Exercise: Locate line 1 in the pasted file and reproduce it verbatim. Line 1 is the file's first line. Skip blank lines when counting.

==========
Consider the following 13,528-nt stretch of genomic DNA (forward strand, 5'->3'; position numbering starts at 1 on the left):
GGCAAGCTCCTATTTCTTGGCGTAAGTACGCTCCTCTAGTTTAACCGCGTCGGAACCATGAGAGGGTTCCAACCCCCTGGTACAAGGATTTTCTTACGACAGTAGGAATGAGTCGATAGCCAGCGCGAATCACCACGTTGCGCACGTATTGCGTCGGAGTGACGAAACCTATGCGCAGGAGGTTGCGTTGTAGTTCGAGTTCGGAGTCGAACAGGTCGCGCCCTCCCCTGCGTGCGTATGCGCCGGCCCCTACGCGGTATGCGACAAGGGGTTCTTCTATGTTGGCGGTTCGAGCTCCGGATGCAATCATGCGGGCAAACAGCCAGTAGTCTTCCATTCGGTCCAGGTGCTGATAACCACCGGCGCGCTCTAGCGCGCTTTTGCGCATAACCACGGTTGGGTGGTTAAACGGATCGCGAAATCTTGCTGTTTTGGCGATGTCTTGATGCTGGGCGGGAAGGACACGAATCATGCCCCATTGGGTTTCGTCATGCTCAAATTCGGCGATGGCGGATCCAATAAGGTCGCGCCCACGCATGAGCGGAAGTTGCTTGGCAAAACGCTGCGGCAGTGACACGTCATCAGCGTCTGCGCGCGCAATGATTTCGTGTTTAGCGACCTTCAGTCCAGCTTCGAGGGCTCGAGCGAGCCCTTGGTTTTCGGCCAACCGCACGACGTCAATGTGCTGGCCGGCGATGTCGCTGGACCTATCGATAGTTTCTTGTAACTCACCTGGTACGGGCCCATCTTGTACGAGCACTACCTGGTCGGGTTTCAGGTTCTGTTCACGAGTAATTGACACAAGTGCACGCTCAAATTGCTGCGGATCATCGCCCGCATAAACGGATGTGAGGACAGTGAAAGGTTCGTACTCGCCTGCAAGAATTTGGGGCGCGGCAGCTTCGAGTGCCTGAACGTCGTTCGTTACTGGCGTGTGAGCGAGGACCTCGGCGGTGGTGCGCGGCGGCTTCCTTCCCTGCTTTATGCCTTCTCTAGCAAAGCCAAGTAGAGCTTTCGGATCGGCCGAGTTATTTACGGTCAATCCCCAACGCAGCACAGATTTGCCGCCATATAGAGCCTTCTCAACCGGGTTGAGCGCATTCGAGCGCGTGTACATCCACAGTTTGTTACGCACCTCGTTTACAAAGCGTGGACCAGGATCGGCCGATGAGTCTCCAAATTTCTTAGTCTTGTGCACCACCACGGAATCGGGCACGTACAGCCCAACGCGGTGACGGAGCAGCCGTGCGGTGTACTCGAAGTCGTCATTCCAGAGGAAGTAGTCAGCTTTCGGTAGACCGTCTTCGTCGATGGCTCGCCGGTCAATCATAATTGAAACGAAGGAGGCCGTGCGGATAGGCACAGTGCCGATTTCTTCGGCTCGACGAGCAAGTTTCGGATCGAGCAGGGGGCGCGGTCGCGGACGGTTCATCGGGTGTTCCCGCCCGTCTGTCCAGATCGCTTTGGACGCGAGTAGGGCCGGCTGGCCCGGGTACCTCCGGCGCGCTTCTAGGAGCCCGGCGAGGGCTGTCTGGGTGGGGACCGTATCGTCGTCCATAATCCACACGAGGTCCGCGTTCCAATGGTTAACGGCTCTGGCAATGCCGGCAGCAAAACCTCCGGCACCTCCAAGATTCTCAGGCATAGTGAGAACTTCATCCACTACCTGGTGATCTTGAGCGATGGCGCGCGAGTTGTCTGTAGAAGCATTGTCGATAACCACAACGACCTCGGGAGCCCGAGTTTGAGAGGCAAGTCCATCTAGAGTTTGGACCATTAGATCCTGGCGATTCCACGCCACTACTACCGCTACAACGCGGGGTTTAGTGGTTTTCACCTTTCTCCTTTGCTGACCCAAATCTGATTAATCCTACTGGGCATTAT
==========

Consider the following 13,528-nt stretch of genomic DNA (forward strand, 5'->3'; position numbering starts at 1 on the left):